‘The Revolution Will Not Be Televised,’ by Gil Scott-Heron
“The first change that takes place is in your mind. You have to change your mind before you change the way you live and the way you move. So when we said that the revolution will not be televised, we’re saying that the thing that’s going to change people is something that no one will ever be able to capture on film. It’ll just be something you see and all of a sudden you realize, I’m on the wrong page, or I’m on the right page but I’m on the wrong note.” —Gil Scott-Heron, speaking to Skip Blumberg for the award-winning Public Broadcast System series ‘The 90’s.’ Watch the full interview below.
‘We The People,’ by A Tribe Called Quest
When A Tribe Called Quest dropped this song on Nov. 11, 2016, the U.S. was reeling from the election of Donald Trump. Jayson Greene of Pitchfork called the song “a sliver-sized miracle, a crack of light illuminating the door in a dark wall. This is the function Tribe songs have always served — they point to a path through wilderness.” Q-tip muses on how black communities are marginalized, scrutinized and, eventually, colonized: “…living in a fish bowl / Gentrify here, now it’s not a shit hole.”
‘Make America Great Again,’ by Pussy Riot
In 2012, three members of the music collective Pussy Riot were arrested and accused of “hooliganism” by the Russian government. Member Nadya Tolokonnikova served some of her two-year sentence in a women’s penal colony, where she reported that prisoners worked 16-17 hours a day, and complaints were met with punishment. Since her release, Pussy Riot has continued to say exactly what they mean, like in this 2016 response to the election of Donald Trump: “Let other people in / Listen to your women / Stop killing black children / Make America Great Again.”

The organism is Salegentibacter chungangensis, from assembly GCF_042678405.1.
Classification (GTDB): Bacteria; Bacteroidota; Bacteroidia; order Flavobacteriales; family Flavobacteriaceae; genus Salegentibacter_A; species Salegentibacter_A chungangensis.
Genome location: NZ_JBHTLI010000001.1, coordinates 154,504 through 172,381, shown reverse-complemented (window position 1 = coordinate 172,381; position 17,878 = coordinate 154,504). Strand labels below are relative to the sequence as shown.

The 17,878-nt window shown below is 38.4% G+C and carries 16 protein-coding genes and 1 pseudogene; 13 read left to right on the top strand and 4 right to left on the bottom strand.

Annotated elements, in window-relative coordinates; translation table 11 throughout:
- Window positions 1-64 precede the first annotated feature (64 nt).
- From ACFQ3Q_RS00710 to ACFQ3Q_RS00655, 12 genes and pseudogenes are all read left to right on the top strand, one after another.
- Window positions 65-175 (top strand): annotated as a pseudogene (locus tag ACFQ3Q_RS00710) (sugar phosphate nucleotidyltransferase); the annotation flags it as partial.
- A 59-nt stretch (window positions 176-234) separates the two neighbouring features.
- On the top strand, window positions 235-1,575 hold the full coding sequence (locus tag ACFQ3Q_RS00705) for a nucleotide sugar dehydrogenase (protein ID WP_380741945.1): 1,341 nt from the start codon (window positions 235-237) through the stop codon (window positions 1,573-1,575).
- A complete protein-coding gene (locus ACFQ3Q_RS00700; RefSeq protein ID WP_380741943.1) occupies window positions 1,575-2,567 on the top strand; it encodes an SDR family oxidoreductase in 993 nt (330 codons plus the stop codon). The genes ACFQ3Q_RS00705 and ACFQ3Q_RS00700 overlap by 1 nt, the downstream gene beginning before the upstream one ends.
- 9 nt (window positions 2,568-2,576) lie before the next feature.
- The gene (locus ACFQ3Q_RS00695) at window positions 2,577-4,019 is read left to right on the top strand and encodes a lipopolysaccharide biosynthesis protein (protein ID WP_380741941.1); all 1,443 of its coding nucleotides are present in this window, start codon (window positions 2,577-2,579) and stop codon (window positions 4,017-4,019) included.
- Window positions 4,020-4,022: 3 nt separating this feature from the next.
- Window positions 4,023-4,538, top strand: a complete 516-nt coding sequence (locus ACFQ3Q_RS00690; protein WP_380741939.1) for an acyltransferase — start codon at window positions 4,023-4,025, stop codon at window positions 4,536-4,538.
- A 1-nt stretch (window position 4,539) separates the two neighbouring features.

‘The Guillotine,’ by The Coup
Boots Riley was born into a family of social justice organizers in Chicago. His German Jewish grandmother fled Europe in 1938. Needless to say, Riley’s had a few things to say over the years about racial justice. Don’t let the title of this track scare you; just listen to the lyrics: ‘If you press your ear to the turf that is stolen,” Riley sings, “You can hear the sound of limitations exploding.” This isn’t about violence, it’s about dismantling a broken system.
‘This is America,’ by Childish Gambino
Donald Glover made a brilliant artistic statement about gun violence and racism in America with the video for this song, featuring Glover dancing through an escalating riot. The video offers layers of meaning to peel back and explore: Is the choreography intended to distract from the violence? Does Glover gun down the gospel choir as they sing “get your money black man” as a way of protesting the stereotypical black performance role he has taken on to earn money? It’s a visual feast meant to be picked clean to the bone.
‘Malcolm Said It,’ by Akala
The British rapper, journalist, author, activist and poet known as Akala (Kingslee James McLean Daleya) points out the throughline in the messages from black activists through the years — “Malcolm said it / Martin said it / Marley said it / Ali said it / Garvey said it / Toussaint said it” — then reminds us how hated they were in their lifetimes: “We love them dead when they speak no more / But they will endure, ideas are bulletproof.”
‘Get Up, Stand Up,’ by The Wailers
Bob Marley used simple, often joyful language to talk about oppression and the path forward: “We sick an’ tired of-a your ism-skism game / Dyin’ ‘n’ goin’ to heaven in-a Jesus’ name, Lord / We know when we understand / Almighty God is a living man / You can fool some people sometimes / But you can’t fool all the people all the time / So now we see the light / We gonna stand up for our rights.”
‘Les Fleurs,’ by Minnie Riperton
Jordan Peele chose to use this song to close out his mind-bending, social commentary horror flick Us. The song is a breath of fresh air after a tense, deeply psychological movie — Peele has called the song a “palate cleanser.” While this track from 1970 certainly isn’t a traditional protest song, its lyrics are indeed cleansing, a reminder to constantly search for compassion, that most radical of emotions: “Inside every man lives the seed of a flower / If he looks within he finds beauty and power … Throw off your fears / Let your heart beat freely at the sign / That a new time is born.”
‘List of Demands (Reparations),’ by Saul Williams
“I want my money back / I’m down here drowning in your fat / You got me on my knees praying for everything you lack / I ain’t afraid of you / I’m just a victim of your fears / You cower in your tower praying that I’ll disappear/ I got another plan, one that requires me to stand / On the stage or in the street / don’t need no microphone or beat.” Hard not to think of Trump in his palace built by black hands, protected by armed guards, hiding with the lights out as the world outside demands change.